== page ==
January 29, 2020
Every time he watches the horses thunder over the track, John Evans is reminded of what was missing in his life and more importantly, what he was able to find again.
He knows the drill.
Almost every Sunday before he takes his usual spot along the rail at Tomiko Training Centre, Evans, a 47-year-old father of two, has come to realize the path to the coveted “front-row spot” will be slightly delayed.
Sometimes the conversations are abbreviated. Sometimes, they are extended chats.
Interactions of any duration are the norm for the horse owner and Julia, his 11-year-old daughter, whenever they make the hour trek from their home in Innisfil, Ontario, to a Standardbred stadium of sorts in Campbellville, a sprawling spot that boasts a pristine half-mile training track, two barns and trackside cafe.
None of the exchanges are ever an inconvenience for Evans, not in the slightest. In fact, it’s welcome.
“I’m an operations guy at heart, so watching these people do what they do, strictly for the love of the industry and the animals… with all the noise going on in the world today, it’s nice to see this side of life.”
It is, in every way, his happy place. Not just his, but Julia’s too.
Being around horses has always been a source of contentment for Evans. Through the years, in good times and bad, he has always felt most at peace through any association with horses.
Watching them race as a kid. Reading stories about them. Working as a groom.
Evans eyes light up and his soft-spoken tone gives way to quite the opposite inflection when he talks horses.
“It’s always been that way,” he said. “There’s always been something about them that stirs a lot of emotions in me. It’s what ultimately made me decide to become an owner.”
The path to ownership began through a conversation with his father Brian this past June.
More precisely, it started with a father wanting to show his son a qualifying race that included the racehorse he had recently purchased part-ownership in through TheStable.ca, one of horse racing’s largest and most successful fractional ownership entities. Founded in 2015, it boasts over 700 clients in 11 countries.
Seated at Evans’ dining room table, neither man said a word as they waited for the laptop to load the qualifier, the one that showed Dontblvmejustwatch, a two-year-old bay pacer bred in Ontario by Mark Lane and Gary Bye.
Evans liked what he saw. A lot. So much so, in fact, that he couldn’t stop thinking about it well after his father had left.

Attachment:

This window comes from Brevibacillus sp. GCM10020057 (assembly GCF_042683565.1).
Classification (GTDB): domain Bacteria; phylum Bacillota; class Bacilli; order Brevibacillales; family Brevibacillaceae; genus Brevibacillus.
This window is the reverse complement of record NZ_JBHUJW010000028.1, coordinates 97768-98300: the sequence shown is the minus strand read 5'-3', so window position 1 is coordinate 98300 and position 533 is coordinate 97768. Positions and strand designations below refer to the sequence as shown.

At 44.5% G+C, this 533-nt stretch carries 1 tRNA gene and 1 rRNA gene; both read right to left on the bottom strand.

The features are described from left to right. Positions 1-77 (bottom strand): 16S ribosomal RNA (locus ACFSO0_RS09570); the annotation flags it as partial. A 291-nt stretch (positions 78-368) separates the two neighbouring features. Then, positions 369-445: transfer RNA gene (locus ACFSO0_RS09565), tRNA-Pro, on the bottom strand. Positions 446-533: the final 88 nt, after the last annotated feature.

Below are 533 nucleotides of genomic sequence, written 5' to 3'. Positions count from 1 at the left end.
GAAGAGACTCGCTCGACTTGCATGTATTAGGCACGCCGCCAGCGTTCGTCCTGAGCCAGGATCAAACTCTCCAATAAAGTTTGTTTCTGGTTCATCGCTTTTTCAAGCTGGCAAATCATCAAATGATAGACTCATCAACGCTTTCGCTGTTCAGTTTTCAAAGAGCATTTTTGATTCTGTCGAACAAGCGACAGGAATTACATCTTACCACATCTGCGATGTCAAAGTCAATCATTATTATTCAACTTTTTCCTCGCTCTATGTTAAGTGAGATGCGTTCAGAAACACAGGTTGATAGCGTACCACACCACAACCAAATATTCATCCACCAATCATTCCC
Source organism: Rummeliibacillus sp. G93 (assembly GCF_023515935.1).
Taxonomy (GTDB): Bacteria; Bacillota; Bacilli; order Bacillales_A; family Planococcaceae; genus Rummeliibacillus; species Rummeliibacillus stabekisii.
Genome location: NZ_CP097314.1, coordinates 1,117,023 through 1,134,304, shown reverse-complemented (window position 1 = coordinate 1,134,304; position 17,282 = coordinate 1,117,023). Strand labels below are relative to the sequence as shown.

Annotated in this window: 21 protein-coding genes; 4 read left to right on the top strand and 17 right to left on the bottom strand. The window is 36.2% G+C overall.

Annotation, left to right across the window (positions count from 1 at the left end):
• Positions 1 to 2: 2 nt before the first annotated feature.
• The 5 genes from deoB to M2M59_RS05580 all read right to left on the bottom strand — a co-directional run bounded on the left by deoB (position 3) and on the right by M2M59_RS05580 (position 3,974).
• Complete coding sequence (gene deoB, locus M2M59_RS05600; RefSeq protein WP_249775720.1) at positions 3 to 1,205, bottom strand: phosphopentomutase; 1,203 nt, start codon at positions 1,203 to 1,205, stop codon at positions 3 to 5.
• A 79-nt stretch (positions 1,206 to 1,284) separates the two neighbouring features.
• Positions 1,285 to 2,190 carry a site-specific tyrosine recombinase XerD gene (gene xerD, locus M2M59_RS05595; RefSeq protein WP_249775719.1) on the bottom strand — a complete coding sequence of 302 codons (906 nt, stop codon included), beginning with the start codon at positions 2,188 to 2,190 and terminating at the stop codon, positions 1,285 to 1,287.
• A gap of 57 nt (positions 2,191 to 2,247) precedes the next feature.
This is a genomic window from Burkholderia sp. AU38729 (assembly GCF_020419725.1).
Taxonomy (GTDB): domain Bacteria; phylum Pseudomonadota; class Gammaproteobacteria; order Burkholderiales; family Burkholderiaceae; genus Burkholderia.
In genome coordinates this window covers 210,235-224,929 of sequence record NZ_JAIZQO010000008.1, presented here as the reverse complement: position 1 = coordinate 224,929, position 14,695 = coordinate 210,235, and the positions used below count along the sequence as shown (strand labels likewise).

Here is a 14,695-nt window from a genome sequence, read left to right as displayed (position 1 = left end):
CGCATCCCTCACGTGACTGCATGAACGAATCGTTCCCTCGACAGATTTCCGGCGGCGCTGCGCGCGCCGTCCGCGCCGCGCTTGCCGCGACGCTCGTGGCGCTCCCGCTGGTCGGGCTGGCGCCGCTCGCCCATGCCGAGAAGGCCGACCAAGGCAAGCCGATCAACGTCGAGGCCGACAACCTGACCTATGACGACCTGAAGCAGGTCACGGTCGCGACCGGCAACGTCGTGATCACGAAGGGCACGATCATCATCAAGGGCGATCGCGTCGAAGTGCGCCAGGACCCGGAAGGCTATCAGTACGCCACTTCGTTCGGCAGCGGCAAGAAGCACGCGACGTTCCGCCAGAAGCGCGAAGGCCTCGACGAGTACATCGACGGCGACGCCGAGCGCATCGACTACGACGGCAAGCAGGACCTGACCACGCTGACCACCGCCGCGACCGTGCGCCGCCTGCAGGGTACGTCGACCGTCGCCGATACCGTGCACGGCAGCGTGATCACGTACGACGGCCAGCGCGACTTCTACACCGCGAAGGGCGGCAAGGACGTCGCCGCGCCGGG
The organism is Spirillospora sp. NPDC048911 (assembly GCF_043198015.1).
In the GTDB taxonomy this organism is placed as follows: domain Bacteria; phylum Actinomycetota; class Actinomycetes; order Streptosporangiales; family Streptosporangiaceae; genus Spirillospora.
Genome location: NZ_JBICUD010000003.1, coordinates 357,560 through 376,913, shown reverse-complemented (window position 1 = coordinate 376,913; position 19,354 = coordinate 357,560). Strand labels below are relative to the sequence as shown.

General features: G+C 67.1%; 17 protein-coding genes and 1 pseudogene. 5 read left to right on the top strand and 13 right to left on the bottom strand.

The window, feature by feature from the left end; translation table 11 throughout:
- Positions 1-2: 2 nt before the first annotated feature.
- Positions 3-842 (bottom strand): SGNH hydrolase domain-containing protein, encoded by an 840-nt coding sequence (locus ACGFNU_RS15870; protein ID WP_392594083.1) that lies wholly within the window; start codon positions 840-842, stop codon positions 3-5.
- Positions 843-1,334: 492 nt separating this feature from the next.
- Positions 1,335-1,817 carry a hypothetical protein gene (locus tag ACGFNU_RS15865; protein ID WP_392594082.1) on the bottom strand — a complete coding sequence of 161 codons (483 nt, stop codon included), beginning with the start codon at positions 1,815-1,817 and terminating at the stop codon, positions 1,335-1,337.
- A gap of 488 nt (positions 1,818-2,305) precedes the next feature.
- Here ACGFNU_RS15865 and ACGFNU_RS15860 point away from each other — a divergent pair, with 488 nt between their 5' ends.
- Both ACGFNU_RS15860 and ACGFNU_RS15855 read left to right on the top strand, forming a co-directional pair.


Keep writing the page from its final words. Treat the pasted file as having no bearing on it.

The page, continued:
As it drew closer to midnight, he opened the laptop again. This time, however, it wasn’t to watch qualifiers.
“I placed an order for the remaining 10 shares of “Peanut,” which I quickly found out was his barn name. From that moment, things changed for me. Actually, I should step back to where my story really started.”
That would be over 40 years ago, the days when a Kindergarten-aged Evans would accompany his father to racetracks throughout Ontario, including Greenwood, the iconic horse racing oval that stood just north of Lake Ontario and a short drive east of downtown Toronto.
The dual-breed track, which featured both Standardbreds and Thoroughbreds, was a treasure trove, on and off the racetrack, for both father and son.
“My memories and my dad’s vary, but the point is I was bitten by the horse racing bug at a young age. It was never forgotten but simply buried under the weight of life. I remember being young, very young, and spending time at Greenwood watching some of the biggest names in the sport. My dad was involved with Project Five Stables. If his horse lost, my disappointment generally lasted a few seconds and I would go back to the coffee, beer or pop cups I had jammed together to make a ball so I could kick it against a fence waiting for the next race.
“I have such great memories of travelling to places that seemed like days to get to… Orangeville, Windsor, London, Leamington. I remember I had a groom’s license. I don’t know why for sure, but it always seemed mysterious to me and almost like I was in a secret club that I should not be part of. I got to go to where they kept the horses before and after races, where I got to see figures larger then life to me. I got to see a part of racing very few others got to see and it made it personal to me. I was personally invested. Then those times where a driver would toss me the whip after a race or a set of gloves more than likely anchored something in my soul or spirit that had laid dormant.”
All of that changed last year.
Evans’ decision to join the ranks of racehorse owner brought back a myriad of memories from his childhood connection with racing.
It also made him realize how much the sport had impacted his life, and how he needed to rekindle that link to the Standardbred world.
Aside from his father, he now had someone else in his life to share it with.
“Julia instantly became invested – she had her dad and grandpa in her ear every time she turned around,” said Evans with a laugh. “We had been to races off and on over the years and she enjoyed it, maybe actually loved it, but I missed it because I had the weight of every day life lifted for a moment. I’d unknowingly slipped back to a part of my life that was more important to me then I may have ever remembered. I had taken a small amount of interest in the sport again.”
An interest that has since grown exponentially.
Currently, Evans owns 469 shares in 37 horses.
“I got to see how hard everyone at TheStable works, how much they take what they do seriously, respectfully and refreshingly, with ethics.”